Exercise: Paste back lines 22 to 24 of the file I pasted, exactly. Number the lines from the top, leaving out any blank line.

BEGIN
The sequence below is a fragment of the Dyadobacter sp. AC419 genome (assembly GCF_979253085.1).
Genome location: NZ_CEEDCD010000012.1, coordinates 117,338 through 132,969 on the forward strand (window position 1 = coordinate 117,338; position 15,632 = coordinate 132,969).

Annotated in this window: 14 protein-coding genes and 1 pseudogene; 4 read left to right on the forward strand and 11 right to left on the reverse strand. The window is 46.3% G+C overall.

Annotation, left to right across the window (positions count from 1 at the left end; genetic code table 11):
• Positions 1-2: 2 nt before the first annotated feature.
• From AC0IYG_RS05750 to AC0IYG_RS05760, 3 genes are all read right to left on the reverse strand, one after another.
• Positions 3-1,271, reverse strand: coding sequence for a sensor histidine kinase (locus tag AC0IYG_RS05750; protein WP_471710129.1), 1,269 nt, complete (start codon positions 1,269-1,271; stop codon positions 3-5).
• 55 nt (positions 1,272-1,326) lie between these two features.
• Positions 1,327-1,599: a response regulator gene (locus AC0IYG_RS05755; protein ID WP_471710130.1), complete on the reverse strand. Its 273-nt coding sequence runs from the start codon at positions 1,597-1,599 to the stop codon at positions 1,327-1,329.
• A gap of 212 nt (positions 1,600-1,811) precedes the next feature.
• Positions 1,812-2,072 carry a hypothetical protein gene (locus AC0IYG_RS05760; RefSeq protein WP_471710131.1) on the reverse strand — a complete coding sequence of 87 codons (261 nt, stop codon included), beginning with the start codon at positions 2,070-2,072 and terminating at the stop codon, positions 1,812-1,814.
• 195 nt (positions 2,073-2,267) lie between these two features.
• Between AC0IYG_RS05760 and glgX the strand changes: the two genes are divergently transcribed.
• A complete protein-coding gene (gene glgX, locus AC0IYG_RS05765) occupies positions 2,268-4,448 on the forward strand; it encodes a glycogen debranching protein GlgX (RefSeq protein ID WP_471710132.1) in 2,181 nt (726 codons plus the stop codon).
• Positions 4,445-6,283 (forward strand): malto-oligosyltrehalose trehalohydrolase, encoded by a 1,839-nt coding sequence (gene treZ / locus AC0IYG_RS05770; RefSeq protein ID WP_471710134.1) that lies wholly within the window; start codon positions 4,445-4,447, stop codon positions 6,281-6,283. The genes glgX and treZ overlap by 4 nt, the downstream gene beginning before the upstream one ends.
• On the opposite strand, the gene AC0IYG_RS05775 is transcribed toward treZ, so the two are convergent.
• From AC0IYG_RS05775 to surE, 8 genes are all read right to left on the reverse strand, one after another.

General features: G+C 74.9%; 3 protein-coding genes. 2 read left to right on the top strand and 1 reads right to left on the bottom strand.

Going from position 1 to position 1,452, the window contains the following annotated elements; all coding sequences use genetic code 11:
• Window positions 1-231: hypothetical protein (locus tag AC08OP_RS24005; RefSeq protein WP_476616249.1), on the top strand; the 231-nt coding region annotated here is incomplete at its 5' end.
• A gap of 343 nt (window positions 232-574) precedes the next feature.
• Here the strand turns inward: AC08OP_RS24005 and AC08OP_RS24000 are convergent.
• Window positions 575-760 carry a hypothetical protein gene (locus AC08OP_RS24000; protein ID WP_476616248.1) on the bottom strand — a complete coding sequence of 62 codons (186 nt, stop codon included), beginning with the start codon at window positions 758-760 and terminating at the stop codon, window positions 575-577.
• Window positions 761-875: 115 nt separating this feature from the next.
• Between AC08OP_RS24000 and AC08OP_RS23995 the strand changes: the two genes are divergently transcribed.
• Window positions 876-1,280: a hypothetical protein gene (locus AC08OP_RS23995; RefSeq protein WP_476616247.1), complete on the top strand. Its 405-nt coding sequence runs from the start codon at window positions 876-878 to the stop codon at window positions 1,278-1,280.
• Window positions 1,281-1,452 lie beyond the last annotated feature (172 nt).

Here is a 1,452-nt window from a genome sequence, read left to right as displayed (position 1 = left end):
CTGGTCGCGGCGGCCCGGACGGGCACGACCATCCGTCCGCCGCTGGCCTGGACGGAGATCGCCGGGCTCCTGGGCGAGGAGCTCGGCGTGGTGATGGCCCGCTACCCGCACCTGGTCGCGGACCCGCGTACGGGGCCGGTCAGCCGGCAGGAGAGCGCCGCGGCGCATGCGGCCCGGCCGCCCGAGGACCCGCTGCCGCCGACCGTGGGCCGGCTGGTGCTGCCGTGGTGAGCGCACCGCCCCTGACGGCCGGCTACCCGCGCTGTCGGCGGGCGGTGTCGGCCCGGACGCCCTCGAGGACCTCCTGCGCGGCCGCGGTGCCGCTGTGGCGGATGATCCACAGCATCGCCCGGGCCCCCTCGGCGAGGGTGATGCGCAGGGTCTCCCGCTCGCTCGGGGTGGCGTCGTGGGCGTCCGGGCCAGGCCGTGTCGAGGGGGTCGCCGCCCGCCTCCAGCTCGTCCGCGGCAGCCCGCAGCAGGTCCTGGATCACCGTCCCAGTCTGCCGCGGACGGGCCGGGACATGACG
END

• Here the strand turns inward: AC08OP_RS24005 and AC08OP_RS24000 are convergent.
• Window positions 575-760 carry a hypothetical protein gene (locus AC08OP_RS24000; protein ID WP_476616248.1) on the bottom strand — a complete coding sequence of 62 codons (186 nt, stop codon included), beginning with the start codon at window positions 758-760 and terminating at the stop codon, window positions 575-577.
• Window positions 761-875: 115 nt separating this feature from the next.